An excerpt about my sustained and so far unsuccessful job search on the American Urbex website.
When I am photographing an urbex location I see remnants of the American Dream. I see it in the ingenuity of the massive steel machines left behind in factories. I see it in the peeling paint on an abandoned home. I see it in the fading logo of an American made pickup trapped in a collapsed garage. When reconciling the past with the present I can’t help but wonder when America will wake up from the dream. One thing I try to accomplish with my photography is to show comfortable Americans that, yes, this nightmare is the part of the American Dream that is conveniently omitted.
If you have any job leads, I’d like to know.
(This entry is a cross-post from my American Urbex blog.)
The urbex trip to Gary, Indiana over the past weekend was funded entirely by American Urbex contributors. Although the heat was at times stifling, it was very refreshing to be surrounded by two more talented photographers. Starting early on Saturday we hit up as many well known urbex locations as possible. On Sunday two of us contorted our bodies to make it into an otherwise inaccessible location and spent the next six and half hours there.
The total expenditures for the trip are as follows. Some items are approximated until all locations report their debit transactions.
- Hotel: $156 for two nights at Quality Inn in Hammond, IN
- Food: $30 for Subway, KFC, other food items
- Gas: $26 full tank from Whitewater, WI to Gary, IN
- Tolls: $16 for the upkeep of Illinois and Indiana’s highways
- Gloves: $5 for protection
- SD Reader: $2 to transfer photos
Some of the total cost was offset by Brett, who has a nice dinner coming his way some day in the future. Nick also deserves credit for pitching in for gas on the return trip and other miscellaneous costs. What remains of the funds contributed will go towards fulfilling contributor incentives. Extra funds will go towards future urbex adventures.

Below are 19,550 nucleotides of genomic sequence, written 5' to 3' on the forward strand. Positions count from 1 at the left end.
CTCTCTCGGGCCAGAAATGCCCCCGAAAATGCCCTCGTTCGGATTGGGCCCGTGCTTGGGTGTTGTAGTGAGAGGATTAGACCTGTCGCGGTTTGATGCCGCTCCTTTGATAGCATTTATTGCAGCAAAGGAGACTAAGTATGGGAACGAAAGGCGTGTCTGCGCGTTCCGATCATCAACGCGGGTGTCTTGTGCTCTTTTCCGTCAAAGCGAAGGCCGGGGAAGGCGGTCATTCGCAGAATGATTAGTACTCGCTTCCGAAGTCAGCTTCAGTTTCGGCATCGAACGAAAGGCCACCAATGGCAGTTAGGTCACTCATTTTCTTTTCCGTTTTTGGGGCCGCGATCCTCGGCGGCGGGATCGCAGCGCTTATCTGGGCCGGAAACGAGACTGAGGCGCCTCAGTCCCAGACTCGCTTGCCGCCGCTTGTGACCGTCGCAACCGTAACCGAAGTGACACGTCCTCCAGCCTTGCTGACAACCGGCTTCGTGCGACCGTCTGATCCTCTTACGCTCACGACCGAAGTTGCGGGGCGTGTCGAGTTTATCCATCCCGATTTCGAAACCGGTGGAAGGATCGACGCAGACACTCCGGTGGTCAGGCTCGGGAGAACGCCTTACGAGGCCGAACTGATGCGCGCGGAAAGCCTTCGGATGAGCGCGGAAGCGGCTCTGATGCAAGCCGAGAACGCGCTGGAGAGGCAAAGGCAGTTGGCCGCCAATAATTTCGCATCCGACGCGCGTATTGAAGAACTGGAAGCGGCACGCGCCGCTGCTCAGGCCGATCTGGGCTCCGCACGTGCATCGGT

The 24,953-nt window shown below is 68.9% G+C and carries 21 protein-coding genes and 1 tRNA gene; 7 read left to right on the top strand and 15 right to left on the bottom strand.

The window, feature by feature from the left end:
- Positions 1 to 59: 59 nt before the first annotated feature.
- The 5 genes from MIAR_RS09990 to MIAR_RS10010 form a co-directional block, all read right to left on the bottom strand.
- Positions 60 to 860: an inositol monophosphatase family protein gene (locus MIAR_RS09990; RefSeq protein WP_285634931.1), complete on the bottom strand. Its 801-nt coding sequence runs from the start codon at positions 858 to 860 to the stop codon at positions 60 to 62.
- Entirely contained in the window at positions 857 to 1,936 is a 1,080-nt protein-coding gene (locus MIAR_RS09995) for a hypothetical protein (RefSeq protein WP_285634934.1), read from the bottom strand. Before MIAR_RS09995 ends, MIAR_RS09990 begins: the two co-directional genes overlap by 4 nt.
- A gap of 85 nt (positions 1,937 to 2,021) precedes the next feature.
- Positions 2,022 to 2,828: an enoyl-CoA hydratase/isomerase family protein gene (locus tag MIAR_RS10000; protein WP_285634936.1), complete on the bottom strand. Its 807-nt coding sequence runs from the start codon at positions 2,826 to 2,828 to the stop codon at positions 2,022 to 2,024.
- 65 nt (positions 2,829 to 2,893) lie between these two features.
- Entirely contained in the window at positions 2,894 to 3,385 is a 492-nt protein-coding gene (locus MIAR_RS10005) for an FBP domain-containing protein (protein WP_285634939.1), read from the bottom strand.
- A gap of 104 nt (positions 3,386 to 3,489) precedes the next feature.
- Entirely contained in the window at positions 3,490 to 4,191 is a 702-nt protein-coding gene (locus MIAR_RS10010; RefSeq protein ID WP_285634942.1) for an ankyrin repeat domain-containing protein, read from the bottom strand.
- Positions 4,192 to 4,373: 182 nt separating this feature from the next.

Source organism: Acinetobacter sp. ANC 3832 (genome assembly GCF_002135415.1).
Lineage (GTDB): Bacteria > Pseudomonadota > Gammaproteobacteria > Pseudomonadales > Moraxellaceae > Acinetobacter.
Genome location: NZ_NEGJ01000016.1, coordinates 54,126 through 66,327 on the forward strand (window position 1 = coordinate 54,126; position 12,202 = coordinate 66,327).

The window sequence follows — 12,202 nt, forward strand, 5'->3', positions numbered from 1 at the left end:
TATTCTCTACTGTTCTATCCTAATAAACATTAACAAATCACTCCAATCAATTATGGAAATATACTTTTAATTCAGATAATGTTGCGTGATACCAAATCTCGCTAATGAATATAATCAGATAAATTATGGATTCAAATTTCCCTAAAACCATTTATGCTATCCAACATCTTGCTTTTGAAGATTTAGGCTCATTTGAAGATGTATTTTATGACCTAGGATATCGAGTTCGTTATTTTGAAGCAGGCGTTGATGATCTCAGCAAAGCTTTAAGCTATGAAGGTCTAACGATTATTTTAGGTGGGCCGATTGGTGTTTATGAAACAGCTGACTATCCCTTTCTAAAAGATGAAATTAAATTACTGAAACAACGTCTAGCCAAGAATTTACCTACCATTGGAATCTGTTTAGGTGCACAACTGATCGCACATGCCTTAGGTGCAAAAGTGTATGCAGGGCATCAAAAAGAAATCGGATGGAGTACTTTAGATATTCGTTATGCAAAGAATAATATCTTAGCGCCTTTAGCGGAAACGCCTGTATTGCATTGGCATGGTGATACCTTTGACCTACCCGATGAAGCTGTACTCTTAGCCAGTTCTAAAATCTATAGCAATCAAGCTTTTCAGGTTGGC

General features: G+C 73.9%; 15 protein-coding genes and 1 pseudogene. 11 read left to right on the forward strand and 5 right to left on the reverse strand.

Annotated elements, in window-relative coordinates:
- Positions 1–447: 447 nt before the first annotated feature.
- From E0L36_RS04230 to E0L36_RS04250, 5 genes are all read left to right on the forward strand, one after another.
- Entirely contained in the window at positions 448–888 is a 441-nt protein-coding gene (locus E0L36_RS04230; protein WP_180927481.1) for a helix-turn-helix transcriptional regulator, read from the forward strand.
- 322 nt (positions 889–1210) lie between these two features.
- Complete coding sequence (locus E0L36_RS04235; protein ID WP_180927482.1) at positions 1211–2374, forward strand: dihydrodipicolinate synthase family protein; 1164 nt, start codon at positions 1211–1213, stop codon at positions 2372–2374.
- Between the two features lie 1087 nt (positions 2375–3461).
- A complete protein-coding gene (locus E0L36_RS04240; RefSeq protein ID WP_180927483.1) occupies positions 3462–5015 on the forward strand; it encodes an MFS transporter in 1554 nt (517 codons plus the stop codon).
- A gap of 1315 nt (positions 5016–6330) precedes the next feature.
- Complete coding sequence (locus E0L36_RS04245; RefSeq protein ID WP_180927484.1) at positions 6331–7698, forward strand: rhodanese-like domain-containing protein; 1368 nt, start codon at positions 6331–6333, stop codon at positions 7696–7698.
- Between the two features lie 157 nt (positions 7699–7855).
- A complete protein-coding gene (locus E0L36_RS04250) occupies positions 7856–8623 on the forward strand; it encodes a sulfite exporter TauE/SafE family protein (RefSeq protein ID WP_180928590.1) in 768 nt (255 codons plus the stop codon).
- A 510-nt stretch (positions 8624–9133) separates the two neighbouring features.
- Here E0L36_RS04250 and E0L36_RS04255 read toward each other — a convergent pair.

The trip was a smashing success. Thanks and keep an eye out formore Gary urbex updates than you can wave a stick at over the next few weeks.
Over the past few years I have developed a fascination with photographing abandoned buildings. I have also had a strong desire to unravel the secrets pasts of these locations and have been successful to varying degrees.
I met with my professor Dr. Zarinnia at Culver’s one day for lunch a few weeks ago to discuss what I could do for my LibMedia Virtual Libraries final project. We spoke for an hour and a half about a wide variety of topics; our family backgrounds, travels abroad, personal interests, technology, and politics. Over the course of our conversation my fascination with photographing decay became apparent. I explained how my it all began and has progressed to something beyond just documentation. I want to talk to people, get their stories, collect factual information and connect the past with the present. The big question she posed to me was “How do you go about doing that?”
The project I came up with is American Urbex. It is a blog that chronicles my photography, mashes it up with geolocation maps, and includes access to resources that I use to research locations. It is by no means an extensive catalogue and there is much work to do. I plan on adding to it whenever the urge arises. At best it is a proof of concept, but one that I can certainly build upon.
So please check out American Urbex and bookmark it. Good things are on the horizon.
Just to the north of East St. Louis in National City is a very large abandoned meat processing plant. Armour and Company are perhaps best known for developing Dial soap, but they were primarily a slaughterhouse company. This meat processing plant was built in 1928 and ceased operations in 1959.
The Armour and Dial brands continue to exist, though these properties are now held by new owners.
Ecology of Absence – Hog Capital of the Nation
Arial view of the Armour Meat Packing Plant
Historical timeline of Armour and Company